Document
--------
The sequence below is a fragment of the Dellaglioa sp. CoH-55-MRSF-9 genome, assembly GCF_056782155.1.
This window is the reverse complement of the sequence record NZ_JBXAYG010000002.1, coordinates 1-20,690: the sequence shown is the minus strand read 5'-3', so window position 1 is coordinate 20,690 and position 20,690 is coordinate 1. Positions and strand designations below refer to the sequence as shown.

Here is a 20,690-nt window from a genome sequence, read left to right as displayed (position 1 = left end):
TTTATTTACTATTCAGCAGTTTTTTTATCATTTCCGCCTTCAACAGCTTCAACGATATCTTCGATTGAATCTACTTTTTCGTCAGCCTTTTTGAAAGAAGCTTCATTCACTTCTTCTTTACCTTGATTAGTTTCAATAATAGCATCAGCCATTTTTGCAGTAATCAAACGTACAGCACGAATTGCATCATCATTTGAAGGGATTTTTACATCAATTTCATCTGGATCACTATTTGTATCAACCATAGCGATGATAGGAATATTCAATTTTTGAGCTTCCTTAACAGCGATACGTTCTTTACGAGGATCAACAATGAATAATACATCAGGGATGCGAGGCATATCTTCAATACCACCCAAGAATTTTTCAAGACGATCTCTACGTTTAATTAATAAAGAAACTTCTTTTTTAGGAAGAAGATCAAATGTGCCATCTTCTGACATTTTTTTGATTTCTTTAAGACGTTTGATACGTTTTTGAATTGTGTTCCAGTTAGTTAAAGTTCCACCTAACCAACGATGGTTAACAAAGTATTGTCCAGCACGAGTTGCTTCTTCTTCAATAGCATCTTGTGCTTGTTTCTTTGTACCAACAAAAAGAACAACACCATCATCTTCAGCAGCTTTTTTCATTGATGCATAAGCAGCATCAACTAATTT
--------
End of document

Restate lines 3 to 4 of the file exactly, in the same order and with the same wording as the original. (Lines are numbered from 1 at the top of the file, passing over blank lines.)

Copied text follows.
Here is a 20,690-nt window from a genome sequence, read left to right as displayed (position 1 = left end):
TTTATTTACTATTCAGCAGTTTTTTTATCATTTCCGCCTTCAACAGCTTCAACGATATCTTCGATTGAATCTACTTTTTCGTCAGCCTTTTTGAAAGAAGCTTCATTCACTTCTTCTTTACCTTGATTAGTTTCAATAATAGCATCAGCCATTTTTGCAGTAATCAAACGTACAGCACGAATTGCATCATCATTTGAAGGGATTTTTACATCAATTTCATCTGGATCACTATTTGTATCAACCATAGCGATGATAGGAATATTCAATTTTTGAGCTTCCTTAACAGCGATACGTTCTTTACGAGGATCAACAATGAATAATACATCAGGGATGCGAGGCATATCTTCAATACCACCCAAGAATTTTTCAAGACGATCTCTACGTTTAATTAATAAAGAAACTTCTTTTTTAGGAAGAAGATCAAATGTGCCATCTTCTGACATTTTTTTGATTTCTTTAAGACGTTTGATACGTTTTTGAATTGTGTTCCAGTTAGTTAAAGTTCCACCTAACCAACGATGGTTAACAAAGTATTGTCCAGCACGAGTTGCTTCTTCTTCAATAGCATCTTGTGCTTGTTTCTTTGTACCAACAAAAAGAACAACACCATCATCTTCAGCAGCTTTTTTCATTGATGCATAAGCAGCATCAACTAATTT